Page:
By Sandy Sparks

09 January 2019 - 09:00

'You might be an early- or mid-career researcher, but your more senior collaborator might require an international collaboration for their next project.' Photo ©

Koushik Chowdavarapu used under licence and adapted from the original

Sandy Sparks, Learning and Development Consultant at the University of Warwick and Trainer for the British Council Researcher Connect programme, gives her best advice for finding and maintaining a collaboration. 

Start with the skills that you can offer

We often start with what we need. But we should think about what we can offer. What challenges do others have, and what can you provide that will help?

Instead of saying 'I have this great research', start with 'what's keeping you awake at night?' Ask your potential collaborator some questions about their challenges, and then suggest ways that you can work together.

Think about how the collaboration will meet your needs

Maybe you're an early-career researcher who wants to be a mid-career researcher. Maybe you want to go into research-led teaching, or policy. When you are clear about your needs, you can be strategic about who you collaborate with, and understand how this collaboration will help you with your next step.

Decide which medium you will use to find a collaborator

You can contact people by phone, through face-to-face networking opportunities or online. This depends on your and the potential collaborator's culture, and how you feel most comfortable communicating.

Keep an up-to-date LinkedIn profile that describes who you are and what you have to offer. There are also academic resources like Research Gate, Google Scholar, Academic Edu and Those are useful for finding people who have similar research interests.

It's important to maintain the connections you already have. If you're an early-career researcher, you'll have a supervisor or project leader. Ask them to introduce you to people in similar research areas.

Learn how to introduce yourself

Be prepared with about three-to-six lines, which you can use in writing or when speaking. It should explain who you are, what your area of expertise is and what you've achieved. For example:

Hi, my name is, I currently work at X institution. Over the last X number of years I've done research in X, Y and Z. I'm currently working in X area. 

It's important to provide what I call 'hooks'.

I also have an interest in X and Y, and I'm currently looking for a funder/a collaborator/to be invited as a guest speaker....

You can also use this in your LinkedIn profile, or in your email signature.

Understand the culture of the person you're approaching

Do research to understand the country, department, institution, and individual's culture. One way to do this is to talk to people who are already working with that person, institution or department, or in the country.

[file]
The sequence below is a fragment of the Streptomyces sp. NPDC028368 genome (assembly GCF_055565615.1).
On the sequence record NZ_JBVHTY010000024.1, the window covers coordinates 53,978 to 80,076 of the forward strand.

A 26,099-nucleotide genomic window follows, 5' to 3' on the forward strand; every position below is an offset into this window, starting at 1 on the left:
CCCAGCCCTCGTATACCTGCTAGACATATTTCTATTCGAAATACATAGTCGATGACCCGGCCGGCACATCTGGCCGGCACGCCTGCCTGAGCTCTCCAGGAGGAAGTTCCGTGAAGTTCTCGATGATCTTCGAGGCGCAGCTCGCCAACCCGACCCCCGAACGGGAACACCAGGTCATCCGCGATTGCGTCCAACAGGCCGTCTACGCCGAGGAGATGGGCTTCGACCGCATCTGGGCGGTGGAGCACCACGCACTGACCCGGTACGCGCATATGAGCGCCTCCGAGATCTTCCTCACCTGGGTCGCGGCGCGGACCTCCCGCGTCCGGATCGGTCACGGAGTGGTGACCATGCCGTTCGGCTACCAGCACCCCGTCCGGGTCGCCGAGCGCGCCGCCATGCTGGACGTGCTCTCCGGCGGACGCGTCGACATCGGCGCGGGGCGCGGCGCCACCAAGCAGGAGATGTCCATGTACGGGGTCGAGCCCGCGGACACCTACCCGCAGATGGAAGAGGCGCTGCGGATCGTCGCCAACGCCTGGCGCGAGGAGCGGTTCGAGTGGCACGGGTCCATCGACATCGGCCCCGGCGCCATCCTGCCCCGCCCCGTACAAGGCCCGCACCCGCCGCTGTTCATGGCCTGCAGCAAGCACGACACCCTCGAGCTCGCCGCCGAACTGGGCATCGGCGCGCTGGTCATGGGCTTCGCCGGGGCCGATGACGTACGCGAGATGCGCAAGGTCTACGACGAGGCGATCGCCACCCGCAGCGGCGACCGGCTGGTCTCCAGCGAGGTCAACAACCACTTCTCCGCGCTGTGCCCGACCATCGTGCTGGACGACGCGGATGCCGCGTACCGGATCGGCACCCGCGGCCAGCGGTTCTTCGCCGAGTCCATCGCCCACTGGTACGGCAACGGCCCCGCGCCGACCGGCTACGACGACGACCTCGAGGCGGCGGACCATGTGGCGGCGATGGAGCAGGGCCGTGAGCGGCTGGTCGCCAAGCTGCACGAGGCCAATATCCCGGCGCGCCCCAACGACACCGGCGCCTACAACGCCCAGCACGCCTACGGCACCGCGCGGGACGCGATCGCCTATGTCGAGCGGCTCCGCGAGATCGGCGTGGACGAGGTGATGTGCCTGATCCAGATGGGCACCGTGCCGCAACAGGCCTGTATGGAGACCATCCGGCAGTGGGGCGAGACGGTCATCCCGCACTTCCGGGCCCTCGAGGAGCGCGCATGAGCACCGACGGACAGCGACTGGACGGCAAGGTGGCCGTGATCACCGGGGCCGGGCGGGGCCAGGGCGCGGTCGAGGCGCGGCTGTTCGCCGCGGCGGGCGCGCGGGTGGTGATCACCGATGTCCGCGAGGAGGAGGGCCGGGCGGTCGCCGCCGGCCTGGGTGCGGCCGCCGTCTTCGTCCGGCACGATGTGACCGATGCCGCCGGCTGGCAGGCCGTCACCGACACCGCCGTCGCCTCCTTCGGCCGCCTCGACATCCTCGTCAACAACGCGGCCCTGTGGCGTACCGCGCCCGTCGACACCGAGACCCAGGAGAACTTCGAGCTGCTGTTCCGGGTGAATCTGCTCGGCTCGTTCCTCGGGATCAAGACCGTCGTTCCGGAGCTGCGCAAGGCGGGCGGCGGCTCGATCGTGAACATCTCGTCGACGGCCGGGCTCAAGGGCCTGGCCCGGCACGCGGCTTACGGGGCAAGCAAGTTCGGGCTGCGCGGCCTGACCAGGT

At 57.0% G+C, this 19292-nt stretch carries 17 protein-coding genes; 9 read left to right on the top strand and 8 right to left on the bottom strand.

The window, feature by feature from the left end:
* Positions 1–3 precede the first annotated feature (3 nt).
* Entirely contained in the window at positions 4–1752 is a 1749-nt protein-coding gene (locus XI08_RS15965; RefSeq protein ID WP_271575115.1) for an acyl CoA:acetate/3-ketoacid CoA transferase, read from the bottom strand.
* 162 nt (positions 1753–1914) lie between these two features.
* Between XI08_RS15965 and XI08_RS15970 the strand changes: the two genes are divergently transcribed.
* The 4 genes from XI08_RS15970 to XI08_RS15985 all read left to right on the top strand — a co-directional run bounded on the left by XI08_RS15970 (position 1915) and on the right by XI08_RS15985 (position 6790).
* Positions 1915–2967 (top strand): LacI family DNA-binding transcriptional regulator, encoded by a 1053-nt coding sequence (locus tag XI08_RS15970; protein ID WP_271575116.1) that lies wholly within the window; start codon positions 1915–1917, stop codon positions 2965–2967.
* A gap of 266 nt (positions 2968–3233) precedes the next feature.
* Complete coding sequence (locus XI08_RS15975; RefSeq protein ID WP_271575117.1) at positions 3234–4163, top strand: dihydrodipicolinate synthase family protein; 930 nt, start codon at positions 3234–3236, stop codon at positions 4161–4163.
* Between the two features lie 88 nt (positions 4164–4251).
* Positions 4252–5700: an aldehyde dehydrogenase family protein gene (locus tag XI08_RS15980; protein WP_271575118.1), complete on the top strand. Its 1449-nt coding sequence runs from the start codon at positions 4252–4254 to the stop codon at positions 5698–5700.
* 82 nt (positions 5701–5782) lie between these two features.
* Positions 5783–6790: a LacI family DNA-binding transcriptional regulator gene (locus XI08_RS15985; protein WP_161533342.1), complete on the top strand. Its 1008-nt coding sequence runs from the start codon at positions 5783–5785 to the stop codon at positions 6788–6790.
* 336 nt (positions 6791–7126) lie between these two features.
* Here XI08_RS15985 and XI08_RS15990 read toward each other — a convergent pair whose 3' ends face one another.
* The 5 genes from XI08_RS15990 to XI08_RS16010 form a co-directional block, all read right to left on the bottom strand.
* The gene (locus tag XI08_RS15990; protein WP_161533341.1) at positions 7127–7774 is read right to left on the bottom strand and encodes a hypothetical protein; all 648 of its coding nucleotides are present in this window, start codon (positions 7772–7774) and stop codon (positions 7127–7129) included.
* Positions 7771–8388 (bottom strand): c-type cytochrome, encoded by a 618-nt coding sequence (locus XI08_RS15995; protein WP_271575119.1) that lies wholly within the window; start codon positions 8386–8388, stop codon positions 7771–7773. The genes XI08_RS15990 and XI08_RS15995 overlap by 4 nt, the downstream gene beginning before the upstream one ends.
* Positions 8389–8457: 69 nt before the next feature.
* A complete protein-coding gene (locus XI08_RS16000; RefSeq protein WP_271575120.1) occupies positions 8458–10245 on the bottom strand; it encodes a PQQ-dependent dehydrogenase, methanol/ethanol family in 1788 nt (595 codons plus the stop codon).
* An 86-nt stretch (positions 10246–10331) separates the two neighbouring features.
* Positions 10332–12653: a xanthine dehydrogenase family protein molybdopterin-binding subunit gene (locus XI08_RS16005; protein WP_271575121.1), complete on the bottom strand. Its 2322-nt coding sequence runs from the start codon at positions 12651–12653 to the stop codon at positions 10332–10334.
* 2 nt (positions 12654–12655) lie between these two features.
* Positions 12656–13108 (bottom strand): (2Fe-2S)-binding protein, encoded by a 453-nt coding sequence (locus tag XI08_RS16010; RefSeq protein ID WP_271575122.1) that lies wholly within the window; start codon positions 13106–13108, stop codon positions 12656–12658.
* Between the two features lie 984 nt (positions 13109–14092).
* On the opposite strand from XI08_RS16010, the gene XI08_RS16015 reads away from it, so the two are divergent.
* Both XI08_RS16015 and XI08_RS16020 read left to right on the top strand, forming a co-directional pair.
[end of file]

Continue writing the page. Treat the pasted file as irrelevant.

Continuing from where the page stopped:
When you've researched the person you are approaching and their area of interest, an email is a good way to make contact. Use a formal email style in the first instance, and say what you know about their work:

I understand you are researching X, Y and Z.

Then, introduce yourself. Be clear about what you are offering.

When you've established contact, decide on the next steps. Arrange a Skype call, or a 15-minute meeting at a conference that you're both attending.

Set expectations at the beginning of a collaboration

What are the deadlines and response times? What percentage of involvement will everyone have? How will you manage disputes? Will you be named, and will you be credited alphabetically?

Decide those things together, at the beginning. Be honest and explicit, and never assume.

Don't promise more than you can deliver, and be aware of the collaborator's needs, as well as your own.

Try to find a win-win situation

You might be an early- or mid-career researcher, but your more senior collaborator might require an international collaboration for their next project.

Look for ways to extend the collaboration after you have finished working together. Even if the collaboration wasn't as successful as you expected, you might have a colleague who would work better with your collaborator. Introduce them.

Develop a common language with your multidisciplinary team

If you're working in a multidisciplinary team, find out what different words mean. For example, some scientific disciplines use a star rating system, and some don't.

If your team is working remotely, find out whether Zoom, Skype, WhatsApp or another medium of communication will work for everyone. This will also be a good time to decide on a way of transferring information safely and legally.

Take control of your career development

Don't be discouraged if you don't get a response to an email. Try once more, acknowledge that the person is busy, and ask if there is a better time to contact your potential collaborator.

Applications for two Researcher Connect Courses in Kenya on 6-8 February (Nairobi) and 11-13 February (Kisumu) are open until 15 January. This opportunity is for candidates of Kenyan nationality only.

Find out how you can run a Researcher Connect workshop at your higher education institution in your country.

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